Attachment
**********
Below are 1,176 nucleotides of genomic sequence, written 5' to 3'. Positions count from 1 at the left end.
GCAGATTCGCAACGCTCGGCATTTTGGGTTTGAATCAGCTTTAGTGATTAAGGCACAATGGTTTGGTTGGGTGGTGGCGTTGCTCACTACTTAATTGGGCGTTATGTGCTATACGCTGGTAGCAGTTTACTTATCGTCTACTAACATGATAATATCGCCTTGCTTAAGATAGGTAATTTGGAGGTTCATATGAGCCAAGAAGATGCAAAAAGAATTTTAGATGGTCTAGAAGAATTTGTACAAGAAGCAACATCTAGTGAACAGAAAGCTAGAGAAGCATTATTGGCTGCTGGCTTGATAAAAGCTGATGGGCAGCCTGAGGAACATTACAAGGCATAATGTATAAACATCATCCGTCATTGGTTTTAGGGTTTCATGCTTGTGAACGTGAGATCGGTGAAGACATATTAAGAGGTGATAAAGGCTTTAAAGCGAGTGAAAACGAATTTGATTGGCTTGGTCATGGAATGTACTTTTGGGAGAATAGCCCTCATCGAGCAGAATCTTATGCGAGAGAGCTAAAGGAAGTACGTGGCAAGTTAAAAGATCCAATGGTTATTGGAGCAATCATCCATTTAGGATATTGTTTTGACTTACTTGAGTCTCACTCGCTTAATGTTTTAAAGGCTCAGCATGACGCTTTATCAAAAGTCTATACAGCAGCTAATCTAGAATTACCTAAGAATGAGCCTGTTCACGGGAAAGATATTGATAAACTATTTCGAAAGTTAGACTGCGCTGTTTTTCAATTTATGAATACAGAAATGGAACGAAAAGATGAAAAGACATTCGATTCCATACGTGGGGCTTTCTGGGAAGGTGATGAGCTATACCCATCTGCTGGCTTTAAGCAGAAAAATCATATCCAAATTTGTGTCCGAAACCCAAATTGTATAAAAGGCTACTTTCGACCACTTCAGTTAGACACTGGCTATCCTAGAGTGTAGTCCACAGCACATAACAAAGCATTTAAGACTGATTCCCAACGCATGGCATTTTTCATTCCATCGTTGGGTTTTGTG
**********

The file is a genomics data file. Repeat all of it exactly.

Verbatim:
Below are 1,176 nucleotides of genomic sequence, written 5' to 3'. Positions count from 1 at the left end.
GCAGATTCGCAACGCTCGGCATTTTGGGTTTGAATCAGCTTTAGTGATTAAGGCACAATGGTTTGGTTGGGTGGTGGCGTTGCTCACTACTTAATTGGGCGTTATGTGCTATACGCTGGTAGCAGTTTACTTATCGTCTACTAACATGATAATATCGCCTTGCTTAAGATAGGTAATTTGGAGGTTCATATGAGCCAAGAAGATGCAAAAAGAATTTTAGATGGTCTAGAAGAATTTGTACAAGAAGCAACATCTAGTGAACAGAAAGCTAGAGAAGCATTATTGGCTGCTGGCTTGATAAAAGCTGATGGGCAGCCTGAGGAACATTACAAGGCATAATGTATAAACATCATCCGTCATTGGTTTTAGGGTTTCATGCTTGTGAACGTGAGATCGGTGAAGACATATTAAGAGGTGATAAAGGCTTTAAAGCGAGTGAAAACGAATTTGATTGGCTTGGTCATGGAATGTACTTTTGGGAGAATAGCCCTCATCGAGCAGAATCTTATGCGAGAGAGCTAAAGGAAGTACGTGGCAAGTTAAAAGATCCAATGGTTATTGGAGCAATCATCCATTTAGGATATTGTTTTGACTTACTTGAGTCTCACTCGCTTAATGTTTTAAAGGCTCAGCATGACGCTTTATCAAAAGTCTATACAGCAGCTAATCTAGAATTACCTAAGAATGAGCCTGTTCACGGGAAAGATATTGATAAACTATTTCGAAAGTTAGACTGCGCTGTTTTTCAATTTATGAATACAGAAATGGAACGAAAAGATGAAAAGACATTCGATTCCATACGTGGGGCTTTCTGGGAAGGTGATGAGCTATACCCATCTGCTGGCTTTAAGCAGAAAAATCATATCCAAATTTGTGTCCGAAACCCAAATTGTATAAAAGGCTACTTTCGACCACTTCAGTTAGACACTGGCTATCCTAGAGTGTAGTCCACAGCACATAACAAAGCATTTAAGACTGATTCCCAACGCATGGCATTTTTCATTCCATCGTTGGGTTTTGTG